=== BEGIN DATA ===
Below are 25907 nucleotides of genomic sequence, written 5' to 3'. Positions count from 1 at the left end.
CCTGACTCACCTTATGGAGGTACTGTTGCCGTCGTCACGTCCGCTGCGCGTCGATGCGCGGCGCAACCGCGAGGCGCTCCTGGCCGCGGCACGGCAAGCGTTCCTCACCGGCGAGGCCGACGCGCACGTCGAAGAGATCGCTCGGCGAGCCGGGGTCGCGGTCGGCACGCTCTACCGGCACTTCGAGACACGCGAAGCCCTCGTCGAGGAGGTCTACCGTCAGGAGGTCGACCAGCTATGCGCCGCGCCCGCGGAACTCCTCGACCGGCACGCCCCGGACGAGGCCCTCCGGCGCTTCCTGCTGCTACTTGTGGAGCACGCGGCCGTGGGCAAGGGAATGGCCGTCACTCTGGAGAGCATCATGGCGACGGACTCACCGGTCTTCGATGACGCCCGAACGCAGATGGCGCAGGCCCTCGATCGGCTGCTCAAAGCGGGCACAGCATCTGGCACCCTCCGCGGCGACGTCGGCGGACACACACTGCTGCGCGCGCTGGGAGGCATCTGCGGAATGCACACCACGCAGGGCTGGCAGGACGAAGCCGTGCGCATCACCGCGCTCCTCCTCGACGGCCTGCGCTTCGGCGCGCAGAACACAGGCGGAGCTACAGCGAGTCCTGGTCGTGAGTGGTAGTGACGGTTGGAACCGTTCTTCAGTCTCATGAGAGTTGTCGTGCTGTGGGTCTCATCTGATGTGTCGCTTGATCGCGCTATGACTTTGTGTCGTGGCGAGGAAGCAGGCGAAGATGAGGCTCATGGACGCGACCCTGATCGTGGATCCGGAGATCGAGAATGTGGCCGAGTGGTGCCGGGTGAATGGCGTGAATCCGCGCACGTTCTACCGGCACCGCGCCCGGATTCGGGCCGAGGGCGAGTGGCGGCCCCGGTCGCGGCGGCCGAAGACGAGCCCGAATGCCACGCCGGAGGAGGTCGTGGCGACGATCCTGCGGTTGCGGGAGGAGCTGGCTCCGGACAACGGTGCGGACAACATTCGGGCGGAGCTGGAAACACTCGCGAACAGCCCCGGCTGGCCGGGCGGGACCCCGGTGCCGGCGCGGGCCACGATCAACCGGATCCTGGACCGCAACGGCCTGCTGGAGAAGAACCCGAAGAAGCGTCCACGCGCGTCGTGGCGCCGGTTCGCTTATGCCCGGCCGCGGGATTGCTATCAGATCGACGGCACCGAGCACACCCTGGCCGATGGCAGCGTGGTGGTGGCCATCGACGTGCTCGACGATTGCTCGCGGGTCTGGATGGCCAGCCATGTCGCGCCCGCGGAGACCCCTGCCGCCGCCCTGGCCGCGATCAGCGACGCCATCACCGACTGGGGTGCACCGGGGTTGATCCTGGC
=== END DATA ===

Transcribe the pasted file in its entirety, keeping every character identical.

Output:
Below are 25907 nucleotides of genomic sequence, written 5' to 3'. Positions count from 1 at the left end.
CCTGACTCACCTTATGGAGGTACTGTTGCCGTCGTCACGTCCGCTGCGCGTCGATGCGCGGCGCAACCGCGAGGCGCTCCTGGCCGCGGCACGGCAAGCGTTCCTCACCGGCGAGGCCGACGCGCACGTCGAAGAGATCGCTCGGCGAGCCGGGGTCGCGGTCGGCACGCTCTACCGGCACTTCGAGACACGCGAAGCCCTCGTCGAGGAGGTCTACCGTCAGGAGGTCGACCAGCTATGCGCCGCGCCCGCGGAACTCCTCGACCGGCACGCCCCGGACGAGGCCCTCCGGCGCTTCCTGCTGCTACTTGTGGAGCACGCGGCCGTGGGCAAGGGAATGGCCGTCACTCTGGAGAGCATCATGGCGACGGACTCACCGGTCTTCGATGACGCCCGAACGCAGATGGCGCAGGCCCTCGATCGGCTGCTCAAAGCGGGCACAGCATCTGGCACCCTCCGCGGCGACGTCGGCGGACACACACTGCTGCGCGCGCTGGGAGGCATCTGCGGAATGCACACCACGCAGGGCTGGCAGGACGAAGCCGTGCGCATCACCGCGCTCCTCCTCGACGGCCTGCGCTTCGGCGCGCAGAACACAGGCGGAGCTACAGCGAGTCCTGGTCGTGAGTGGTAGTGACGGTTGGAACCGTTCTTCAGTCTCATGAGAGTTGTCGTGCTGTGGGTCTCATCTGATGTGTCGCTTGATCGCGCTATGACTTTGTGTCGTGGCGAGGAAGCAGGCGAAGATGAGGCTCATGGACGCGACCCTGATCGTGGATCCGGAGATCGAGAATGTGGCCGAGTGGTGCCGGGTGAATGGCGTGAATCCGCGCACGTTCTACCGGCACCGCGCCCGGATTCGGGCCGAGGGCGAGTGGCGGCCCCGGTCGCGGCGGCCGAAGACGAGCCCGAATGCCACGCCGGAGGAGGTCGTGGCGACGATCCTGCGGTTGCGGGAGGAGCTGGCTCCGGACAACGGTGCGGACAACATTCGGGCGGAGCTGGAAACACTCGCGAACAGCCCCGGCTGGCCGGGCGGGACCCCGGTGCCGGCGCGGGCCACGATCAACCGGATCCTGGACCGCAACGGCCTGCTGGAGAAGAACCCGAAGAAGCGTCCACGCGCGTCGTGGCGCCGGTTCGCTTATGCCCGGCCGCGGGATTGCTATCAGATCGACGGCACCGAGCACACCCTGGCCGATGGCAGCGTGGTGGTGGCCATCGACGTGCTCGACGATTGCTCGCGGGTCTGGATGGCCAGCCATGTCGCGCCCGCGGAGACCCCTGCCGCCGCCCTGGCCGCGATCAGCGACGCCATCACCGACTGGGGTGCACCGGGGTTGATCCTGGC